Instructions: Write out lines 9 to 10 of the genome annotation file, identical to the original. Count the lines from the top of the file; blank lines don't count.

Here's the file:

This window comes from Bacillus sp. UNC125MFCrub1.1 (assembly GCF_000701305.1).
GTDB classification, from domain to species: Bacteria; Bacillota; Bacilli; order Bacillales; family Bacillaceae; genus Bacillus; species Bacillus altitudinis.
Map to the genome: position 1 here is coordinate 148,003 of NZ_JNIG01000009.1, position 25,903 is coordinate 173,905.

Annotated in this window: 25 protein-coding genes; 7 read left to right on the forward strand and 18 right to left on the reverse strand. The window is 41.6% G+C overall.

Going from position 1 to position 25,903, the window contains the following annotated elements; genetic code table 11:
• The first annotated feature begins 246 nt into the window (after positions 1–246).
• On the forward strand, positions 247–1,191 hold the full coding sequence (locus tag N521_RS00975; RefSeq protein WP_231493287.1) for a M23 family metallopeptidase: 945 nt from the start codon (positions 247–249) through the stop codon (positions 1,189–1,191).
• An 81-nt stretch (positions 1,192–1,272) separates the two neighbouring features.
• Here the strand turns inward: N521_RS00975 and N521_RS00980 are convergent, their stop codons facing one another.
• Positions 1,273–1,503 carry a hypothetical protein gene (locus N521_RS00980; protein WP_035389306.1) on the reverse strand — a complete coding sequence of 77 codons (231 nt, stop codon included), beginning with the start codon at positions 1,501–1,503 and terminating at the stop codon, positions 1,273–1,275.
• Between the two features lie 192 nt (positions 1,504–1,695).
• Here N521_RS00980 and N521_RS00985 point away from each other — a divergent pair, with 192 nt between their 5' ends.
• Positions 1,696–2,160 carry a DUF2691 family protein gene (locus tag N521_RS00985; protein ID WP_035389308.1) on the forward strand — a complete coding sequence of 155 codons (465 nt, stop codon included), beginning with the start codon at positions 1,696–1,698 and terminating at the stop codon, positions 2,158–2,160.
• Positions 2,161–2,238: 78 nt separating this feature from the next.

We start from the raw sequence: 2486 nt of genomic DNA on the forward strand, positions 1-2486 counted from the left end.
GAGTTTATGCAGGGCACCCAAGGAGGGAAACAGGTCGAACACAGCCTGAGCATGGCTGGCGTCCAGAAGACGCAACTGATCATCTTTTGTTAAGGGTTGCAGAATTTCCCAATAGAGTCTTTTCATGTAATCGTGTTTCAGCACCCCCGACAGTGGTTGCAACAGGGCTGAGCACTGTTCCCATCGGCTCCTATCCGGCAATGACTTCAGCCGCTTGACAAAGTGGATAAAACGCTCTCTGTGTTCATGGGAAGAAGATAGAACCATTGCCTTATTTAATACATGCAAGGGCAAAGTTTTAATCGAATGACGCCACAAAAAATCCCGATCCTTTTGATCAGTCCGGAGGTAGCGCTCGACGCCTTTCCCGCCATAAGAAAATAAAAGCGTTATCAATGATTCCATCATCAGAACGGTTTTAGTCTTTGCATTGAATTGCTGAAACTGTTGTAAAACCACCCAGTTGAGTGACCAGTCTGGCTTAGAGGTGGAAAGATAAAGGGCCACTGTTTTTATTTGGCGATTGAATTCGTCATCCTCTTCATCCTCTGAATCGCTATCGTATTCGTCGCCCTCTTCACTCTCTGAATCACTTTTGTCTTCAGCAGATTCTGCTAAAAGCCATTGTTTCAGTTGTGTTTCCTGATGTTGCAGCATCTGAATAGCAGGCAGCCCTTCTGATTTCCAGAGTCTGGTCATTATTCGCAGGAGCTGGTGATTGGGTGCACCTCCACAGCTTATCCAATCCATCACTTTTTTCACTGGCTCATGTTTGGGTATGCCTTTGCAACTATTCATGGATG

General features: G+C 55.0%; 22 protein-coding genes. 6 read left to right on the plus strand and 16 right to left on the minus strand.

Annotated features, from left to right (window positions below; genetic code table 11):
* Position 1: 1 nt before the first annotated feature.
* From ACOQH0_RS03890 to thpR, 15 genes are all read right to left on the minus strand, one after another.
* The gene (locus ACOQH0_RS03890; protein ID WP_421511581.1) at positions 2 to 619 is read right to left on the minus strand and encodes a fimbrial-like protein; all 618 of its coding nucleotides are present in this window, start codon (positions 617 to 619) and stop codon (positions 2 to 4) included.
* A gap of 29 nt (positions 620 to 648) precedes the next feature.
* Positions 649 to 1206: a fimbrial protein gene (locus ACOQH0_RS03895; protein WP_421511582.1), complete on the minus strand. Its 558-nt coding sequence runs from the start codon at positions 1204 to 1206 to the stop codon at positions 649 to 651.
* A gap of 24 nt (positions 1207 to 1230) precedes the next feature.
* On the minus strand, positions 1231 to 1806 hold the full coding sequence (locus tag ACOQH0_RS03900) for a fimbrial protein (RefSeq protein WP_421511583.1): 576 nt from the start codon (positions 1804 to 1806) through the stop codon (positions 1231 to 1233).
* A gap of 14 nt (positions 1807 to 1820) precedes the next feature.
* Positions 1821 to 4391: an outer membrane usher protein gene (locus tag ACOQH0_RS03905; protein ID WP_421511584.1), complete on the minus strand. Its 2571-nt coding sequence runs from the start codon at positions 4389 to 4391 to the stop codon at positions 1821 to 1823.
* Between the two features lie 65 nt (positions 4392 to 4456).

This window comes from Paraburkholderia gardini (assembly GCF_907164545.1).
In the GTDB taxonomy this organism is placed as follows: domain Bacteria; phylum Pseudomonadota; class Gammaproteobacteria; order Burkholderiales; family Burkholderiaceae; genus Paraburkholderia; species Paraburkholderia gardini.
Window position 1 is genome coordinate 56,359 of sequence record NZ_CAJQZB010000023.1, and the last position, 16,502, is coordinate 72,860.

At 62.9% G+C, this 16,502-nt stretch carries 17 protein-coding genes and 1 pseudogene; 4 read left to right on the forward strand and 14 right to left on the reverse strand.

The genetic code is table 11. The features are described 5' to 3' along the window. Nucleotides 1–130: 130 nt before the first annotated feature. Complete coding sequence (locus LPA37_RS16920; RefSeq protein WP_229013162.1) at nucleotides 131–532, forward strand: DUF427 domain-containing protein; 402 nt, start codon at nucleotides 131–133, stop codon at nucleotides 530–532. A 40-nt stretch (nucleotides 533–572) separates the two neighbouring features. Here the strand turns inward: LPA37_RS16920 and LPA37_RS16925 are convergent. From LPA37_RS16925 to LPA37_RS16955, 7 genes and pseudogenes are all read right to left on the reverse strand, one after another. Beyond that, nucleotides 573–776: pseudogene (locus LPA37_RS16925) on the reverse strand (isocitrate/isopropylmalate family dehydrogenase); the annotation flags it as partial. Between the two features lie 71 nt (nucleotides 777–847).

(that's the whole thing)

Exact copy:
• Here the strand turns inward: N521_RS00975 and N521_RS00980 are convergent, their stop codons facing one another.
• Positions 1,273–1,503 carry a hypothetical protein gene (locus N521_RS00980; protein WP_035389306.1) on the reverse strand — a complete coding sequence of 77 codons (231 nt, stop codon included), beginning with the start codon at positions 1,501–1,503 and terminating at the stop codon, positions 1,273–1,275.